What makes this analysis difficult and controversial is deciding exactly what to include in the cost calculations. For example, in order to make electricity from coal, it is first necessary to transport the coal from the mine to the power plant. If your intent is to make coal look inexpensive, you ignore this part. If you want coal to look expensive you include this part and perhaps also an estimated future expense for environmental remediation. As a result, you can find many different calculations for the cost of coal and solar power, depending on the author’s goals and objectives.

The key take-away here is that we have come to the point in the discussion where both sides, pro-coal and pro-solar, are quibbling about secondary effects in the calculation, a clear indication that they are nearing equivalence in cost. And if the cost is the same, unless one owns coal mines, solar is clearly the way to go.

During 2014, I predict that the concept that solar is cheaper than coal will enter the public consciousness and influence the public debate on matters such as whether to build new coal-fired power plants or if it should be legal for home owners’ associations to prohibit or limit the use of solar panels.

4. Biodiesel Now a Bad Word

I wrote a multipart series on biofuels in late 2011 which described some of the problems with biofuels in general and biodiesel in particular. The primary raw material for biodiesel is vegetable oil. The determination of whether biodiesel is a net positive or net negative to the environment and to humanity is the source of the vegetable oil.

The vast majority of biodiesel produced in the world uses vegetable oil from plants like soybeans and palm grown on land that previously had been farms or forests. In addition to the attendant problems of deforestation, the conversion of arable land from food to biofuels production is resulting in hunger in many areas of the world and is a major contributor to the rise in food prices around the globe.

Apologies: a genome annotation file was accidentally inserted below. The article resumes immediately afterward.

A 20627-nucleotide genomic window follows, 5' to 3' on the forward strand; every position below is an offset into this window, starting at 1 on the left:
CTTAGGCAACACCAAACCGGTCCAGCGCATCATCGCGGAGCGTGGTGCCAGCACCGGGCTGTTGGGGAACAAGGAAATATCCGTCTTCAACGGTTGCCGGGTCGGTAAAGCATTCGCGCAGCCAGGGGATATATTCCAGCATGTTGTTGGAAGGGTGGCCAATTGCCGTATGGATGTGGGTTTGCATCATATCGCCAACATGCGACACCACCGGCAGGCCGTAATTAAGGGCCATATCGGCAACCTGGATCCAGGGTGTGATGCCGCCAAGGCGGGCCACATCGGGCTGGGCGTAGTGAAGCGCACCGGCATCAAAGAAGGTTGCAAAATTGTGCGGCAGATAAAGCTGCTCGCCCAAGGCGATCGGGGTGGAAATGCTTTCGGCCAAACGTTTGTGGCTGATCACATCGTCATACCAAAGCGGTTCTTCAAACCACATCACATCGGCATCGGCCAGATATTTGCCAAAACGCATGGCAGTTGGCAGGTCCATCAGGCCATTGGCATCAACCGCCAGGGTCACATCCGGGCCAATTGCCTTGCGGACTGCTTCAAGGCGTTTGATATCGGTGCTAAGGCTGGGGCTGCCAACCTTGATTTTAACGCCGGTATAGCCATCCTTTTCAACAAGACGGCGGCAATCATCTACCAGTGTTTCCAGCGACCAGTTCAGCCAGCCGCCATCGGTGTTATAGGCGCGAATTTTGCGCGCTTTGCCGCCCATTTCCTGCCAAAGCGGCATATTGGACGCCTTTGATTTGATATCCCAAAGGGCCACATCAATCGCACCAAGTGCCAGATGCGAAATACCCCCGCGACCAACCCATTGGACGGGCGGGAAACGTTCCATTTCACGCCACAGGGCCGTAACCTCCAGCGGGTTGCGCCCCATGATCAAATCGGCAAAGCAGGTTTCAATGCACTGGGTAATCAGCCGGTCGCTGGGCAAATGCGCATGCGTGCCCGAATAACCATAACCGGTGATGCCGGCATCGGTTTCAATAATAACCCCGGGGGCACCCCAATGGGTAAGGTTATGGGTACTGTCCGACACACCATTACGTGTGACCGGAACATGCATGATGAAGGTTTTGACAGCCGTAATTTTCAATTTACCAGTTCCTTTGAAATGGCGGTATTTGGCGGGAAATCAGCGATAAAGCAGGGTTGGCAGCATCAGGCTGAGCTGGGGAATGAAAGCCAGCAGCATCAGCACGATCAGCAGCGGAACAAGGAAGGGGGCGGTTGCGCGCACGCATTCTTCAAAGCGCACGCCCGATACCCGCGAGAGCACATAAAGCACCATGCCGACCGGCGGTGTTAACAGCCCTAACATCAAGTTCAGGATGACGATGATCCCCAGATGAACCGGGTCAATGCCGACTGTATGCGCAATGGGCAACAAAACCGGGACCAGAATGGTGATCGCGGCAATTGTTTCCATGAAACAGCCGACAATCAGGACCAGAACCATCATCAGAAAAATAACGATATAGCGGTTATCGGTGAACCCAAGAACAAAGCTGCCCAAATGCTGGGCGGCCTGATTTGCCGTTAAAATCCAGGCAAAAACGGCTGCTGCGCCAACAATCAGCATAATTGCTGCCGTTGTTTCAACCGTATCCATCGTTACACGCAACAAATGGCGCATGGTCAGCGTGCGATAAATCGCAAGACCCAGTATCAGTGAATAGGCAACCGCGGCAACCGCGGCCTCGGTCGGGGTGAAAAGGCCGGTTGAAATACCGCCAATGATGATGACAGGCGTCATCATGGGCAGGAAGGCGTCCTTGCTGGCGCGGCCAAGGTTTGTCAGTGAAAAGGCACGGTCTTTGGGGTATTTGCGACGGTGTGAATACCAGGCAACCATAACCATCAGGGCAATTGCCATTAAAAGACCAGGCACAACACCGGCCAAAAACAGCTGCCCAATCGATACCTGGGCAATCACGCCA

There are at least two “good” sources of vegetable oil for biodiesel. Piedmont Biofuels in Pittsboro collects waste grease from restaurants in the area and converts it to fuel. This is a carbon-neutral approach to fueling cars and is much better than land-filling the grease. The Holy Grail of biodiesel is to use algae to make the vegetable oil. The appeal of algae stems from its high growth rate and its ability to grow in places that don’t displace forests or farms, such as waste water ponds or in bioreactors. Unfortunately, this technology is many years away from being viable.

By the end of 2014, I think biodiesel will have lost its former prestige as a source of clean energy and its production levels will drop.

5. The New Chemo

The key flaw of chemotherapy is that cancer is localized and the treatment is systemic. Therefore, in order to supply sufficient medicine to the tumor, you must also subject the rest of the body to high concentrations of these toxic agents. This results in unpleasant side effects during chemotherapy and can cause damage to the patient’s DNA which can result in secondary cancers. Furthermore, the dosage of chemotherapy is often determined by the side effects that the patient can tolerate rather than the amount needed to eliminate the tumor. An approach which could eliminate or reduce the side effects opens the possibility of increasing the dose of drugs to the tumor and increasing survival rates.

Many researchers are working on new chemotherapy delivery techniques that supply the drugs selectively to the tumor while sparing the rest of the body. Some of the more promising of these approaches utilize nanoparticles which encase the drugs until they reach the tumors. In theory, this approach should spare the remainder of the patient’s body from the side effects of the drugs.

I’ve been following stories on these technologies for many years. My sense (hope?) is that 2014 will be the breakout year for this approach.

I sincerely hope that all of these predictions come true. Have a comment, question, or a prediction of your own? Use the interface below or send me an email at commonscience@chapelboro.com.